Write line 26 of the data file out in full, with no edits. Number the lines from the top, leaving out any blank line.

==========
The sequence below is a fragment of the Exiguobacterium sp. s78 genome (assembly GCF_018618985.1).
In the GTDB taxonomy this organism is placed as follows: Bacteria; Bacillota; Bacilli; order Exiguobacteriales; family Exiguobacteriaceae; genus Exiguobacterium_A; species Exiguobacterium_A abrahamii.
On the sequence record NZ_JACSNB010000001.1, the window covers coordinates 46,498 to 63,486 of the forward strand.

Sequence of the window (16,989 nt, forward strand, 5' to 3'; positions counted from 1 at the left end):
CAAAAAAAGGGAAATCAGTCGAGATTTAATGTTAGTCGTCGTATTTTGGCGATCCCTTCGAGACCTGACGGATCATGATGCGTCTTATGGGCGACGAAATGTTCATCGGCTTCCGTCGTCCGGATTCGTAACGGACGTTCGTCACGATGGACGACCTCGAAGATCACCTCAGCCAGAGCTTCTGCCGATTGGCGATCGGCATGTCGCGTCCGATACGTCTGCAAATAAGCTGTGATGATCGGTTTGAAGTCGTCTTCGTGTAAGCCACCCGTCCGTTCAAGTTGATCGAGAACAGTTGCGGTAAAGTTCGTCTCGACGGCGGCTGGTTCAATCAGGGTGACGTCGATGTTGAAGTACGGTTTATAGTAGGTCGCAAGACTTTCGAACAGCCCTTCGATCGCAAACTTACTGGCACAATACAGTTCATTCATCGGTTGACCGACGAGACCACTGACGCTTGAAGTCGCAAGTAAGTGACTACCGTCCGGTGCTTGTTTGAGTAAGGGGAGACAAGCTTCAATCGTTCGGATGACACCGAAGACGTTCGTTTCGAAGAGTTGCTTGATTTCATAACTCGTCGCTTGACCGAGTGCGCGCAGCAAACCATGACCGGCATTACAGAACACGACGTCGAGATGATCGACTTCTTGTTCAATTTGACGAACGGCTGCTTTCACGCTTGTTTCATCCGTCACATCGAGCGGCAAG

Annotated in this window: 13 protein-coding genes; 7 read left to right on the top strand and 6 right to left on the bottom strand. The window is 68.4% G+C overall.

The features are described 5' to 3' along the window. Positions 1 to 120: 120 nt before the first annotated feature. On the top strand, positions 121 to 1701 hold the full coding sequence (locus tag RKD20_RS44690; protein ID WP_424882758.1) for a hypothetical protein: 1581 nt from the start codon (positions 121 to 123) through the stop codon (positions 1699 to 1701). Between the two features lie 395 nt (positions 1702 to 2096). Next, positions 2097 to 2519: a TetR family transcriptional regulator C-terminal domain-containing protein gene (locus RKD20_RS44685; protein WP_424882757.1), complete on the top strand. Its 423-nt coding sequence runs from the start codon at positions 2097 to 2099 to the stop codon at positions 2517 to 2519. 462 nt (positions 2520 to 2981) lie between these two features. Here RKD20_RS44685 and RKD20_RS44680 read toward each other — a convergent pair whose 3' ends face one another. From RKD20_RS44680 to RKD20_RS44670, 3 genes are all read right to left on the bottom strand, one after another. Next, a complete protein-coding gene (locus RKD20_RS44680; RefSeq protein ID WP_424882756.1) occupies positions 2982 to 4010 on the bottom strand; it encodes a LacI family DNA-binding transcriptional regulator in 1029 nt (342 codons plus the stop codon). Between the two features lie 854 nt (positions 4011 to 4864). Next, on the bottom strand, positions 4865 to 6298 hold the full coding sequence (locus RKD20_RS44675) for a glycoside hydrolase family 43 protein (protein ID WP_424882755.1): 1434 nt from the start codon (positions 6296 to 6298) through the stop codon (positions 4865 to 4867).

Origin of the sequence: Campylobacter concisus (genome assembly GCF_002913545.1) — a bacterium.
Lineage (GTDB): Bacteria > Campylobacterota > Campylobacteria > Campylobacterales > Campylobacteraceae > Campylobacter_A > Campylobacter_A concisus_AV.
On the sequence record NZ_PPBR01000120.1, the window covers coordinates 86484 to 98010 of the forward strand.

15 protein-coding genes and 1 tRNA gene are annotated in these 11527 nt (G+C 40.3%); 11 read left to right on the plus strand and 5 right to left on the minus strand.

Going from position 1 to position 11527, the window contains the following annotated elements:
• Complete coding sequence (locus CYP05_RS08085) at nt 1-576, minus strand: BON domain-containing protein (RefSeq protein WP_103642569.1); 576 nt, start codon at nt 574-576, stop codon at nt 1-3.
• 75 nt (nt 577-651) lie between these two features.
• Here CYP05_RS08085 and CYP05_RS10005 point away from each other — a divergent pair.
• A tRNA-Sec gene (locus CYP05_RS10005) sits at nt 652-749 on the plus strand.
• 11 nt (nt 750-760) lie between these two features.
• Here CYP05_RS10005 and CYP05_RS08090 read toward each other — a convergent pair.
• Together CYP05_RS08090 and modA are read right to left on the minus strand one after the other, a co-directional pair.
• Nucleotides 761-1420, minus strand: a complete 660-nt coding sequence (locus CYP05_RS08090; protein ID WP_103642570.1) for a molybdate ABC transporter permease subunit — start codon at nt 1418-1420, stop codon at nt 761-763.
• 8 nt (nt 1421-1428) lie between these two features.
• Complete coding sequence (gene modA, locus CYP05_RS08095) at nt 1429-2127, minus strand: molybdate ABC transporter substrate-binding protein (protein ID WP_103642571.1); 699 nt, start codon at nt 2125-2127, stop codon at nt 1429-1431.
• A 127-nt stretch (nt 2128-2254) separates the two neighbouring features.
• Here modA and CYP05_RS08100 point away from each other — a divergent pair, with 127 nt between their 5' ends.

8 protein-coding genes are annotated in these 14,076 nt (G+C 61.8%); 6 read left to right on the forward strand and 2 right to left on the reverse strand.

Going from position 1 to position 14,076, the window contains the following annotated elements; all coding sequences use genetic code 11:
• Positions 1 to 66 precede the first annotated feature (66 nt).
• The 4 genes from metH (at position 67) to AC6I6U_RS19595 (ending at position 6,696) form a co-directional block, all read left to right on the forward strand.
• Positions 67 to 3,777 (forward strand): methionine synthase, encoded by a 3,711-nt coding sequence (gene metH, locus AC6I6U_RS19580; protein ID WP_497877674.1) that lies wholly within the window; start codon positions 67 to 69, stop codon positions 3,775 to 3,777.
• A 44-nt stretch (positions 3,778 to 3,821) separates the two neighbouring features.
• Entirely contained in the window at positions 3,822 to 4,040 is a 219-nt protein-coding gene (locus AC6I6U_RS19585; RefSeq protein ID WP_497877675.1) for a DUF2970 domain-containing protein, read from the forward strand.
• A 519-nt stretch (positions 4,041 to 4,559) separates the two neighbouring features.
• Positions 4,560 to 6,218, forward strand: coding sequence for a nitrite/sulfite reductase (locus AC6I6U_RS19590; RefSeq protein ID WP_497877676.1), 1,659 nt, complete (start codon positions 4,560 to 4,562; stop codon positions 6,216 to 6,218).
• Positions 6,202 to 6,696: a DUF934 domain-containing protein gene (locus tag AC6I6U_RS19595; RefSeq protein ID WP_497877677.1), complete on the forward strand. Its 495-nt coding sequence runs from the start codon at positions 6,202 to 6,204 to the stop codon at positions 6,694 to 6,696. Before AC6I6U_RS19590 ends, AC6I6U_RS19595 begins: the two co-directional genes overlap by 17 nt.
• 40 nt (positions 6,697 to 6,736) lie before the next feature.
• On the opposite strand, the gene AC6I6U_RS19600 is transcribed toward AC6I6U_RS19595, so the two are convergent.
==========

Going from position 1 to position 14,076, the window contains the following annotated elements; all coding sequences use genetic code 11: